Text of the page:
The Invasion of Normandy
As one of the most famous battles ever, the invasion of Normandy was also among the bloodiest. This long-awaited Allied invasion into Nazi-occupied territory was a pivotal victory for the Allies.
The offensive launched on the morning of June 6, 1944, now known simply as D-Day. British, U.S. and Canadian troops landed on five beaches along the shore of Normandy. From the early morning hours, the Allies used air support to bomb the German troops stationed there. Although it was meant to be a surprise, German forces were somewhat prepared for an invasion and didn't go down without a gruesome fight. As the months wore on, the Allies fought for control of Norman towns, including Cherbourg and Caen.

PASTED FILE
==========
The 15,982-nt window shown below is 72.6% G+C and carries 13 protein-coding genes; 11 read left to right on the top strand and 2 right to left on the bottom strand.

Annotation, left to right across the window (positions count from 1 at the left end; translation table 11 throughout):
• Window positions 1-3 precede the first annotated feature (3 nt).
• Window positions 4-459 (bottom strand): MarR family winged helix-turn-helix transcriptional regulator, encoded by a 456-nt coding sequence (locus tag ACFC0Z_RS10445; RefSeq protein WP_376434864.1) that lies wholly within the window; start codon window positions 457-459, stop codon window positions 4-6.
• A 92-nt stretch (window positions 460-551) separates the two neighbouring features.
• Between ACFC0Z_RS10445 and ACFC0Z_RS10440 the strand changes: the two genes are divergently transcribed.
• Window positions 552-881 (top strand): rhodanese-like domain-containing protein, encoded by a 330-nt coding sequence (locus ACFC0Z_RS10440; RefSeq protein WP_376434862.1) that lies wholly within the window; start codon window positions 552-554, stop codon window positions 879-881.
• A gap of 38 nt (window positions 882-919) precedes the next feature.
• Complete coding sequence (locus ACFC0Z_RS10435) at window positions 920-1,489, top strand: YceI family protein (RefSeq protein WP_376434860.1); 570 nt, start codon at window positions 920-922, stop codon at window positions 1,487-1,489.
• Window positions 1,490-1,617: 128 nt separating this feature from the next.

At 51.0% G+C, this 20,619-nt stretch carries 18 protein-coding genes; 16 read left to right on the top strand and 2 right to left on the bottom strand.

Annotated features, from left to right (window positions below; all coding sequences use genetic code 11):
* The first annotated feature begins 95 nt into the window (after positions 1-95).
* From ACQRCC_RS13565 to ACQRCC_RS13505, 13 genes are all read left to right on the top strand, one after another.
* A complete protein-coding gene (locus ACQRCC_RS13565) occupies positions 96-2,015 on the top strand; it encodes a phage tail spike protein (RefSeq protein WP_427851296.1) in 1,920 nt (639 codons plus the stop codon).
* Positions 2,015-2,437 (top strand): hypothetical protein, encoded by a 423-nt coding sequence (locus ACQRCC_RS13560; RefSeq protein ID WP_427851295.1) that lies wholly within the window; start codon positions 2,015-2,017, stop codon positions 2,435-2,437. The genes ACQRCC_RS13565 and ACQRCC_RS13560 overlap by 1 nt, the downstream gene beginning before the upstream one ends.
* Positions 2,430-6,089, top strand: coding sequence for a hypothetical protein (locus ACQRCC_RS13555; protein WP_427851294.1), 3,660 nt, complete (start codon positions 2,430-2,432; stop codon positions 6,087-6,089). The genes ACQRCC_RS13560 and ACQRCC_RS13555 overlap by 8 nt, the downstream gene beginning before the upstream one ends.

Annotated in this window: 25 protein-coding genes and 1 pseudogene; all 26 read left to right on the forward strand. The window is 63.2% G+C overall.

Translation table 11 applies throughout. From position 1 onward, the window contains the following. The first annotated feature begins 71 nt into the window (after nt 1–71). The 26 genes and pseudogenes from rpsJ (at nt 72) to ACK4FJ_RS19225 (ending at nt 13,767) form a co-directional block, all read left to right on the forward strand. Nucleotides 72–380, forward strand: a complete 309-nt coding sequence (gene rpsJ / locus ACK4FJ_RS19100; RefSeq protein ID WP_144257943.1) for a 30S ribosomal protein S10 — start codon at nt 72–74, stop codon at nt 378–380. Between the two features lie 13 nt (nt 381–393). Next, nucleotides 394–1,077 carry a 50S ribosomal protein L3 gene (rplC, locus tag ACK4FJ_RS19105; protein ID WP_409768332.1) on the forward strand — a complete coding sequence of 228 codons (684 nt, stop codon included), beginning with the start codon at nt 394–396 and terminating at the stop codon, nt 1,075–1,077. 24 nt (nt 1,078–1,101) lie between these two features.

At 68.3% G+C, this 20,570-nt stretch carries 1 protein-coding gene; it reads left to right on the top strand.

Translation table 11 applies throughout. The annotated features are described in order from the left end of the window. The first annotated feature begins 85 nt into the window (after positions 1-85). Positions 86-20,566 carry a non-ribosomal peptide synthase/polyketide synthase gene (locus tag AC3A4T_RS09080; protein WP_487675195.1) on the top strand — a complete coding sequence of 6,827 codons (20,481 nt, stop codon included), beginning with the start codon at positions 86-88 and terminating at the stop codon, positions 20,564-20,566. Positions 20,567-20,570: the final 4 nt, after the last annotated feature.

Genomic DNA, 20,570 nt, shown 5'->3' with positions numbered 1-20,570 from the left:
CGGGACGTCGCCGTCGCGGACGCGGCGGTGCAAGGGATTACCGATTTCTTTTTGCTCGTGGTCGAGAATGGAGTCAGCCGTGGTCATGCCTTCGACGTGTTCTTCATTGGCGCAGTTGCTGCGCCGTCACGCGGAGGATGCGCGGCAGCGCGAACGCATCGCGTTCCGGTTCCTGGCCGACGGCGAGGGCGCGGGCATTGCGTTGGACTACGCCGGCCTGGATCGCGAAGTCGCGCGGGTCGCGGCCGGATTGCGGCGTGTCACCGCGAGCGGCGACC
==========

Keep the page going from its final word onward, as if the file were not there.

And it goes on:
The whole invasion spanned several months and lasted until the end of August. Casualties were high on both sides: Estimates peg German casualties at a staggering 320,000 (30,000 dead, 80,000 wounded and the rest missing) and Allied casualties at about 230,000 (more than 45,000 dead) [source: Encyclopaedia Britannica].